Alwar is a district in Rajasthanand I got an opportunity to visit it in July. I was kind of scared of the heat during summer time in Rajasthan and was hoping to see desert and dry climate but I was seriously surprised when I arrived there. Alwar was really green, full of hills, wild life (epically peacocks) rivers and had humid and wet climate. July is the summer time in India and Rajasthan is already too hot on Indian standard so I was really worried about the heat but honestly nothing bad happened. I went there with 14 other colleague and we all enjoyed the nature for the entire time we were there.
We took an overnight train from Varanasi to Agra and then took a bus to Dausa. From Dausa we hired a jeep to drop us at Tarun Bharat Sangh office in Bheekampura. It took us about an hour to get to Bheekampura from Dausa which was already very unique experience. Bheekampura and surrounding was basically hilly area with greenery everywhere. The climate was hot and humid was it was okay. Things looked very much different from the part of India I am. The costume was different, food was different, climate was different… We enjoyed our first day a lot.
We stayed in Bheekampura for three days and every day we had a tour. It was just awesome experience. Tarun Bharat Sangh had arranged two taxis with a guide for us. We were out of the office most of the time. We were taken to so many small villages situated way away from just anywhere. I went to several places where there was no road. Community had made temporary arrangements by themselves. I noticed that more people smoked hukka in Alwar than any other village I had seen in Uttar Pradesh. They said that hukka is good in treating some small health problems like cold and cough, it was strange but this is what people said.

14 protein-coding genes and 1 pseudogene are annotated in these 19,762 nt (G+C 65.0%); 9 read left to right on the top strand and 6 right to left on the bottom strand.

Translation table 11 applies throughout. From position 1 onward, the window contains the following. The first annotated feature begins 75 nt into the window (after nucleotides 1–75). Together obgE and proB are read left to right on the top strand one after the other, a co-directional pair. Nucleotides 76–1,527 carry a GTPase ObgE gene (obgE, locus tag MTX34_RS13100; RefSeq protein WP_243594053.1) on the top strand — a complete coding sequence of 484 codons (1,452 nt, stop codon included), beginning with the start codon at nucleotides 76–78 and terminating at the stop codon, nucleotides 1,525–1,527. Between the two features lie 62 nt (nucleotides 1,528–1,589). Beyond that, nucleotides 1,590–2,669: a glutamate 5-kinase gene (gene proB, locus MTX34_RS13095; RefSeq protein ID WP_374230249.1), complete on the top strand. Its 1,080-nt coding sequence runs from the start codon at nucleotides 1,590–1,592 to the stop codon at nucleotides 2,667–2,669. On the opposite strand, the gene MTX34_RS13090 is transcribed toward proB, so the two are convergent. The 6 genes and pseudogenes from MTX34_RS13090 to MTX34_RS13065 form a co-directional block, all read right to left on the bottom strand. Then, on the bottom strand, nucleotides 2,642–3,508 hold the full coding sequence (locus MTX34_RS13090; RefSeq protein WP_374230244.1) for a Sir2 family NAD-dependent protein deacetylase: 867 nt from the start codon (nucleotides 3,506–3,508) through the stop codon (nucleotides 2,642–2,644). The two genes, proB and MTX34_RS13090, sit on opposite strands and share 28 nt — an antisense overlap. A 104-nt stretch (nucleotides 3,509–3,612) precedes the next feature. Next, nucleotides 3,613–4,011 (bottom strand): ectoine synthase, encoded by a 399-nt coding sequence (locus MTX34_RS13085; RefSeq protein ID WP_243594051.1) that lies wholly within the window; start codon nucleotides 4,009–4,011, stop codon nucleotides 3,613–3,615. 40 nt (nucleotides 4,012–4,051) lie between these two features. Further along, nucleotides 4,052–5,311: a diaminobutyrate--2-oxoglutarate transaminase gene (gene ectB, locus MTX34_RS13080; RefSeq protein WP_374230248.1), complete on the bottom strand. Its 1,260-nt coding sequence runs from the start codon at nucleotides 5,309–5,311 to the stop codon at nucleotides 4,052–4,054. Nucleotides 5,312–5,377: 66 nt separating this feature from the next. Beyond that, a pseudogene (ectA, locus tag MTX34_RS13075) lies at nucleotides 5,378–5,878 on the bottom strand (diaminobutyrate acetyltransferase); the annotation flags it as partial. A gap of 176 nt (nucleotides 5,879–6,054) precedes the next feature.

Something else that I noticed in Rajasthan that idea of covering the face amongst women was stronger than any other place I had ever visited in whole India. I saw more women keeping their face and head covered. Men were also wearing big turbans which looked very interesting. I asked a few people about this tradition and they said that practical idea behind this tradition is that it secures you from affect of heat during the summer time. It makes sense to me because we also do the same thing in Uttar Pradesh but I was not sure if this was the reason behind women keeping their face and head covered all the time.
I think the reason why women were following this tradition is India has a male dominant society and Rajashtan has always been known for being very strict with the women. Anyways, I always enjoyed seeing different kind of people. We visited a Tiger Reserve called Sariska Tiger Reserve which was around 40 Kms from the place we were staying. I have always been so much concerned about decreasing number tigers in India and when I heard that we were going to Sariska, I was so happy and excited.